And then it was spring!

This was a good weekend.  Not so much Saturday with blustery cold winds and stray snow and rain…. more so Sunday with calm sunshine and some of the highest temperatures of the year!  Of course Saturday (the cold day) was the open day for Hitch Lyman’s garden, so trust me you’ll hear more about that, but for now I just want to bask in the warmth that was.  Pansies were on the list and Perennial Point did not disappoint.

pansies for sale

Just one of several pansy filled flower benches

Perennial Point is my go-to nursery for the best plants in my neck of Pennsylvania.  This was their opening weekend, and I’m always glad to see them back especially after nearly losing them three years ago when the Susquehanna River flooded, spreading plants far and wide and covering the whole place in over ten feet of rushing water.  They’ve rebuilt, and the new and improved is overflowing with spring goodies.  Here’s the interior filled with more delicate things not ready for the frosty nights.

spring greenhouse

A spring greenhouse overflowing with all that’s good about ending winter.

I have to say my daughter was very patient while I looked around.  Not every 5 year old tolerates plant shopping as a follow up to her first day of T-ball practice.  Stopping for  chicken nuggets helped, and she got to pick out one of these trays of primula for mommy.  How could I not at $4.59 a tray (four plants)!!?

spring primulas

Some perfect primulas. I hope the ones I bought stay this nice for at least a week or two.

I could have hung out for a while among the spring color and fragrance, but ice cream was promised so off we went.  I wanted to carry out another spring tradition, the visiting of a local spring snowflake patch near the ice cream shop.  The snowflakes (the good kind!) were in full bloom and although there were fewer than in years past (there’s been some careless construction going on) there was still a nice patch filling the creekside hollow.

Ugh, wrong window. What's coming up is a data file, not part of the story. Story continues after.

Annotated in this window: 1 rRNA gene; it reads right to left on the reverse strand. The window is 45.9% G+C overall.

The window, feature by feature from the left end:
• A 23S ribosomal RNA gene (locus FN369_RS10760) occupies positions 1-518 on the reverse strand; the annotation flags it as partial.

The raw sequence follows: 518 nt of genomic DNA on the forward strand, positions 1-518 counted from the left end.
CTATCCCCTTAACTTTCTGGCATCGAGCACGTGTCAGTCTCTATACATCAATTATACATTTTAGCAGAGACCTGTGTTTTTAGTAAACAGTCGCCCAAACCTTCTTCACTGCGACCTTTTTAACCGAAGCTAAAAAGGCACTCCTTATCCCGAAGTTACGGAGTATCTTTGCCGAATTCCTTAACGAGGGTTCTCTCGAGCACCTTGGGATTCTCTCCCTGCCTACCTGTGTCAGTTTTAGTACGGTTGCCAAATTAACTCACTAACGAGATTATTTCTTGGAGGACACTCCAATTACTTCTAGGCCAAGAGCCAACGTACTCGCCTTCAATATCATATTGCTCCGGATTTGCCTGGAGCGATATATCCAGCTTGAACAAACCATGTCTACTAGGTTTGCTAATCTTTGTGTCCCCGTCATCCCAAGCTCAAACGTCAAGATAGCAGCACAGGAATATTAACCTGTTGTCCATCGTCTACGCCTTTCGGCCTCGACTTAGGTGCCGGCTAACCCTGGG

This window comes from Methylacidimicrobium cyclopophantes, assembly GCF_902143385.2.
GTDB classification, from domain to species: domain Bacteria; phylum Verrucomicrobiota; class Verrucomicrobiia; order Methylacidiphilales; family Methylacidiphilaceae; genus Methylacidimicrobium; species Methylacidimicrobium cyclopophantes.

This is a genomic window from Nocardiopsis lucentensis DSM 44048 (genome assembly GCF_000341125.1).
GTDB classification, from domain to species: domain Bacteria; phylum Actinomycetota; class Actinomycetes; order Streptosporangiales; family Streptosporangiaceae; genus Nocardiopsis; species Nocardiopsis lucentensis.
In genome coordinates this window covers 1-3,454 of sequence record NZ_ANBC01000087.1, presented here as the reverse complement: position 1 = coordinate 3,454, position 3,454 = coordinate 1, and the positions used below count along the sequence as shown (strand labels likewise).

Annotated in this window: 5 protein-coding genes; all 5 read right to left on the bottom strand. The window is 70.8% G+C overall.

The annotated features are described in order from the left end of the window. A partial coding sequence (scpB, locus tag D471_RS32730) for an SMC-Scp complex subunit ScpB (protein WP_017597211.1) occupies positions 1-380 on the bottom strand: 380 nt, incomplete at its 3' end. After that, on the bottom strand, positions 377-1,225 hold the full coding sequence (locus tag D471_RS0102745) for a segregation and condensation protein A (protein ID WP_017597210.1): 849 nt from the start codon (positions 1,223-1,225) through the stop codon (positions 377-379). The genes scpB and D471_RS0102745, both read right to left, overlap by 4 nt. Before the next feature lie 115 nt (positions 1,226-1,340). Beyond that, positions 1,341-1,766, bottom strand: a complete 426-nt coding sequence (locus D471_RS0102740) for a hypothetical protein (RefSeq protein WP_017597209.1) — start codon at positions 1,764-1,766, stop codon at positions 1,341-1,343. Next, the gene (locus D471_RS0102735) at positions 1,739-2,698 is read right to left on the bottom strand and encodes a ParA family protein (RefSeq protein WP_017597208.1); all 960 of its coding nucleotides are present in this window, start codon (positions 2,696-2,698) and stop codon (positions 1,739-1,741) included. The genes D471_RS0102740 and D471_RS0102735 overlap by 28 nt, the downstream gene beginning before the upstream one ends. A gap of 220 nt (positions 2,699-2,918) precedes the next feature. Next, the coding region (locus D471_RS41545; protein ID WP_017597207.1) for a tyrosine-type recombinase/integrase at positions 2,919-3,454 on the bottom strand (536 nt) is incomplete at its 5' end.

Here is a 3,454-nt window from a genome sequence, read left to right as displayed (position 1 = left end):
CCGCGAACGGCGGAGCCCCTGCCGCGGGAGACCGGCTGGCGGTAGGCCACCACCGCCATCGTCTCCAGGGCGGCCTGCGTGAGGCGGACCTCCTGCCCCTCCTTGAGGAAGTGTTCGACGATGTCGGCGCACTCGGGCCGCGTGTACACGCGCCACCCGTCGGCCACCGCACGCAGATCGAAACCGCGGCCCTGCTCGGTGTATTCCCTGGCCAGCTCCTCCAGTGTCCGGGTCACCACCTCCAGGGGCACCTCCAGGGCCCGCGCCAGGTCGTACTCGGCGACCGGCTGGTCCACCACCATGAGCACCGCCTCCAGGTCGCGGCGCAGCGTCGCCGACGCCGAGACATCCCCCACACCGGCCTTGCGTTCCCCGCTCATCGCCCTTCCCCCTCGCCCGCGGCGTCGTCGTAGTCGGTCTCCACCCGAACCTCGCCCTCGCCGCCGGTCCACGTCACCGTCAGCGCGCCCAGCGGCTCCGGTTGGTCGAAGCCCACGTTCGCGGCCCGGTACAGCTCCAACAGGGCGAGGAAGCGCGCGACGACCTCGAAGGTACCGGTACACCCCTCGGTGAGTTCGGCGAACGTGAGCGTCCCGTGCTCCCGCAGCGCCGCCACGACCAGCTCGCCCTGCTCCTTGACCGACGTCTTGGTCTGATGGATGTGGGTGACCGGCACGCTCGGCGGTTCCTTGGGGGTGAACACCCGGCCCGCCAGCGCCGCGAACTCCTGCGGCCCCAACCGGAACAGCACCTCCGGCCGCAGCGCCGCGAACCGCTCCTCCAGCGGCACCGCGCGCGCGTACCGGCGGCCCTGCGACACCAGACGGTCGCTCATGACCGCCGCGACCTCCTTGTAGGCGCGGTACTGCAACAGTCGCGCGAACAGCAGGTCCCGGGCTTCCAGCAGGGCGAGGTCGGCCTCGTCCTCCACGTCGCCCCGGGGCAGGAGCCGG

naturalized leucojum vernum

Naturalized snowflakes (leucojum vernum). Notice the cool green tips on the flower petals?

I love snowflakes (leucojum vernum).  They open just after the snowdrops, usually just as soon as the soil thaws, and because of that they’re always a special part of spring.  This group is just a few feet away from a creek, and I think they do well in damp ground, but they also do just fine in a regular garden setting.  Good luck finding them though, I hear the bulbs resent drying out and as a result few sellers carry them.  But they’re worth a search, and even better if you can find a special form with yellow tips to the blooms or double flowers…. if you do keep me in mind!  Sharing is caring 😉

How not to do a project, part deux